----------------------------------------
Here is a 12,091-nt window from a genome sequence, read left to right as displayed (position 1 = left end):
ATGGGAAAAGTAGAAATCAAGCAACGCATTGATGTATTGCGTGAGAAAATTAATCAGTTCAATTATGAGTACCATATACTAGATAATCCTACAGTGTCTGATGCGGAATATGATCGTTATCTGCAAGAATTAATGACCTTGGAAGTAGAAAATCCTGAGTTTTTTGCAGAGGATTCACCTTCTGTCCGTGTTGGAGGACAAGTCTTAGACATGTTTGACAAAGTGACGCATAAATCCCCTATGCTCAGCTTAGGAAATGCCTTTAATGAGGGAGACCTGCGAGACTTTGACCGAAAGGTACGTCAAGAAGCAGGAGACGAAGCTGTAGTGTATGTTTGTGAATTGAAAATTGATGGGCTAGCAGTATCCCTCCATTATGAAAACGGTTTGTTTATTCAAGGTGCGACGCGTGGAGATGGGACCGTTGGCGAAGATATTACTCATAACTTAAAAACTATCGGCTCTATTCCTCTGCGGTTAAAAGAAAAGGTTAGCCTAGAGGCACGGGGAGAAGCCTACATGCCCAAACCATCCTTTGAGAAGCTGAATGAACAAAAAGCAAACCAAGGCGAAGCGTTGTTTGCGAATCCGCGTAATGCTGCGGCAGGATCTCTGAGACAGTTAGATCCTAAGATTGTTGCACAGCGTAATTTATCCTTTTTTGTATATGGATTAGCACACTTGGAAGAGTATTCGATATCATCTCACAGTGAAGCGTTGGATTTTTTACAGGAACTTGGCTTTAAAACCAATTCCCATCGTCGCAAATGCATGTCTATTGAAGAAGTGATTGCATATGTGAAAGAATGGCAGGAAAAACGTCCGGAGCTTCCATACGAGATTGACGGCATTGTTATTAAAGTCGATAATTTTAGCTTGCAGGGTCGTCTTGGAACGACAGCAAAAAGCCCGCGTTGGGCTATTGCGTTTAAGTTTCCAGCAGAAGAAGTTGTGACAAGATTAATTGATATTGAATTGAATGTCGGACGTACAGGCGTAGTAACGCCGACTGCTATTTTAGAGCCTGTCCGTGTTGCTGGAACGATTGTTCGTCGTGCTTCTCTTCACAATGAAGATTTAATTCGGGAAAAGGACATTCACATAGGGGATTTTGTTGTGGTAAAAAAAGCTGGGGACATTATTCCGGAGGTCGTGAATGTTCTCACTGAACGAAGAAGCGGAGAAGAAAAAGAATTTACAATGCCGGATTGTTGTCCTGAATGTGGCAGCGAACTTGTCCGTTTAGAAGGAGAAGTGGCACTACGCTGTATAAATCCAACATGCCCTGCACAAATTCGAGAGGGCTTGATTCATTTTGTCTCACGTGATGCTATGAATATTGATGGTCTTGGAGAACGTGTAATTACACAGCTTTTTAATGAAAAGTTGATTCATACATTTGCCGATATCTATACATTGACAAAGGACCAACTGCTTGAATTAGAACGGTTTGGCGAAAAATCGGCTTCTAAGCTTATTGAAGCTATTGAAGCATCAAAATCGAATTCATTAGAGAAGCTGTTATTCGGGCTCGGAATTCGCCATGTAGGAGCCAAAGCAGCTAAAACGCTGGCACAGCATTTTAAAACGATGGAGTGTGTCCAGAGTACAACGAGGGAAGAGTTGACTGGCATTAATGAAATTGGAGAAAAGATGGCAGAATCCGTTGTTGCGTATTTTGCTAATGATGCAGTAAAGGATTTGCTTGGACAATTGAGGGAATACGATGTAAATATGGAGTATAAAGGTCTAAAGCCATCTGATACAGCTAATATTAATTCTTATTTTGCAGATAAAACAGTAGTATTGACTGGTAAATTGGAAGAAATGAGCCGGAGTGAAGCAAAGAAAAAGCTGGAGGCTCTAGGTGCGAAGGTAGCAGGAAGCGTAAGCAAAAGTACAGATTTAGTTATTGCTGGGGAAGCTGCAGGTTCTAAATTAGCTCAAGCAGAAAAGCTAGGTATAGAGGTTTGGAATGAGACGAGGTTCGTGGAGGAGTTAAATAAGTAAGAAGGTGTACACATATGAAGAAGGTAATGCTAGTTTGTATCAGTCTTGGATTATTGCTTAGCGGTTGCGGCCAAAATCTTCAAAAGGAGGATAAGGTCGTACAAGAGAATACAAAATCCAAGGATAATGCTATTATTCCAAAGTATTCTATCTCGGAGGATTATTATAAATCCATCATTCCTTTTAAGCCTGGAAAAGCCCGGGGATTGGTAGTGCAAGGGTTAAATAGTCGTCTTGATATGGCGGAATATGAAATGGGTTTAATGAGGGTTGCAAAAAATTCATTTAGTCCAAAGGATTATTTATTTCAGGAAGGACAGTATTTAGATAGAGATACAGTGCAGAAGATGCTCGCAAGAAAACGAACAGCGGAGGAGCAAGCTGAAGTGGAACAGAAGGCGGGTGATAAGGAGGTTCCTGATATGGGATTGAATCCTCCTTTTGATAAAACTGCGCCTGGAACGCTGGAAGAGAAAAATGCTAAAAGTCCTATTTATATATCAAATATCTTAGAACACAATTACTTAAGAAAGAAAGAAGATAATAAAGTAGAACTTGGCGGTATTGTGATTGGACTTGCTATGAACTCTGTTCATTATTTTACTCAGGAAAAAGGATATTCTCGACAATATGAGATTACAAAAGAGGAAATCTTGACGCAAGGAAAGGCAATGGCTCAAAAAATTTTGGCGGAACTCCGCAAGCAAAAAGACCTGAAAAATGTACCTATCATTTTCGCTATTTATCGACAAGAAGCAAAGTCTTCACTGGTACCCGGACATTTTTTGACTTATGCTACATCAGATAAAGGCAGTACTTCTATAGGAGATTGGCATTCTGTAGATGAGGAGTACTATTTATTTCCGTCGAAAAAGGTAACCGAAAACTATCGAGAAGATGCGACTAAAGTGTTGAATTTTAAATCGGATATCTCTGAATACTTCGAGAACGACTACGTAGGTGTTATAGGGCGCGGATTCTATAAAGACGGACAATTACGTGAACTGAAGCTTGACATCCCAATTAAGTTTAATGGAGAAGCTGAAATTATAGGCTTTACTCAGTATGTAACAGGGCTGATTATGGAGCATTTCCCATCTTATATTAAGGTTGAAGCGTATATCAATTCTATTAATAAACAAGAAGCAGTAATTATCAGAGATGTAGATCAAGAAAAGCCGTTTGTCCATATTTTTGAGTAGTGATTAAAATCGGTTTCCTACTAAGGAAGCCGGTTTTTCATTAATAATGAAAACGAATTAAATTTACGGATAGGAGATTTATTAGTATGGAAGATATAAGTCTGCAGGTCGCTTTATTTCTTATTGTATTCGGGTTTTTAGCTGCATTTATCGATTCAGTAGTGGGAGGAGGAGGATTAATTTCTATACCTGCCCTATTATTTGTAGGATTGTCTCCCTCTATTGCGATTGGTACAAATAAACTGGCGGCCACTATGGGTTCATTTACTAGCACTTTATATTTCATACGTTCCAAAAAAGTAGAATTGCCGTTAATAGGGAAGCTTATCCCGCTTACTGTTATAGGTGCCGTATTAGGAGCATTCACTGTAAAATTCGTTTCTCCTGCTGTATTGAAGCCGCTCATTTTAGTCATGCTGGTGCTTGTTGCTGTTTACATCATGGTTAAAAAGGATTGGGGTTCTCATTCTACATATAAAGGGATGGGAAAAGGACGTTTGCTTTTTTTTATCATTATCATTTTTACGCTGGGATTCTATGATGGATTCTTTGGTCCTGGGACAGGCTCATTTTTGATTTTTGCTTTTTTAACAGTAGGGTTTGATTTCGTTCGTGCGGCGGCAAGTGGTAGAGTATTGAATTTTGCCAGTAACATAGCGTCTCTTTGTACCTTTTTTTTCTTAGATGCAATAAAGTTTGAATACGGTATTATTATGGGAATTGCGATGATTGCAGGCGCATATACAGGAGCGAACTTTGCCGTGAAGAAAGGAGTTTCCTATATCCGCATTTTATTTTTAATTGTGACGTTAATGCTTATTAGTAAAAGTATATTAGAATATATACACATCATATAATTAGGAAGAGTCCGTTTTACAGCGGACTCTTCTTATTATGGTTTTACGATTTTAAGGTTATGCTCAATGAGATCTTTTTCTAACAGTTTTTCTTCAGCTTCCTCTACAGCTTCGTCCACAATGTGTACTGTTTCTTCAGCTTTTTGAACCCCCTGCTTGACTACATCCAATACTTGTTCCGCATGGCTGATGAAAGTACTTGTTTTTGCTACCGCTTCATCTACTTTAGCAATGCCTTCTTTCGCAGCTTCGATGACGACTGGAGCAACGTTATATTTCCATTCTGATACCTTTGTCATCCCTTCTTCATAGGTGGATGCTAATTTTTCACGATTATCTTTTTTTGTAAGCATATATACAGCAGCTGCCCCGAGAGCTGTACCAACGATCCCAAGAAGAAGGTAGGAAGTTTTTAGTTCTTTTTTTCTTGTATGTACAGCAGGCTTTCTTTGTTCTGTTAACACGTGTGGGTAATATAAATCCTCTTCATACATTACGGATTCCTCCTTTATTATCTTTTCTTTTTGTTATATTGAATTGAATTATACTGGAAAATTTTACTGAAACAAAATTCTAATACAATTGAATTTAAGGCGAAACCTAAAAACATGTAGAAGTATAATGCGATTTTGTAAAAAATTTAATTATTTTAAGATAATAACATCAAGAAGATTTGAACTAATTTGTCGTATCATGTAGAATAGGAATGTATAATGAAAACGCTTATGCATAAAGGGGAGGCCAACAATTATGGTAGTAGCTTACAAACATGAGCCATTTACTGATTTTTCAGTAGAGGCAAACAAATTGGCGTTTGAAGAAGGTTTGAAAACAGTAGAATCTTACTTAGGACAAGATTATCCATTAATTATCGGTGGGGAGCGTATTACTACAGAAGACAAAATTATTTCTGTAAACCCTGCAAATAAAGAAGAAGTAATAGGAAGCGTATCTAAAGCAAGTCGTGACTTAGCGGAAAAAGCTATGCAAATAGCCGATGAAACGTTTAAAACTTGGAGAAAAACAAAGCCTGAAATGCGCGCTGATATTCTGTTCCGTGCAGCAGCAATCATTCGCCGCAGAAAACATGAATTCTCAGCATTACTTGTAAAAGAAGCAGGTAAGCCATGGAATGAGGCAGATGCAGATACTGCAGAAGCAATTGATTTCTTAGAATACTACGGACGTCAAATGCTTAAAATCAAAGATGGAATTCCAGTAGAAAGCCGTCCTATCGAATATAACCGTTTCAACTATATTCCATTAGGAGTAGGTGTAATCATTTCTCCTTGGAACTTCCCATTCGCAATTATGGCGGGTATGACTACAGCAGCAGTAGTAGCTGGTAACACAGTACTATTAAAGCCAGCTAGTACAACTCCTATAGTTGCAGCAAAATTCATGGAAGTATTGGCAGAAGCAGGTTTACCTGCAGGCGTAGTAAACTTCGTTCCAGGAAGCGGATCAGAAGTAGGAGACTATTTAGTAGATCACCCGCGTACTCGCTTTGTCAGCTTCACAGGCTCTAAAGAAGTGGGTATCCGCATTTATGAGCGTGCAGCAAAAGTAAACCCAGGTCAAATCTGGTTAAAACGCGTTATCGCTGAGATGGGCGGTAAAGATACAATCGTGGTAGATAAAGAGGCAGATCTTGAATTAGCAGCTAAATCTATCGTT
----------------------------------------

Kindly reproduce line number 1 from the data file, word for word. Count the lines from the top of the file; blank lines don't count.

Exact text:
Here is a 12,091-nt window from a genome sequence, read left to right as displayed (position 1 = left end):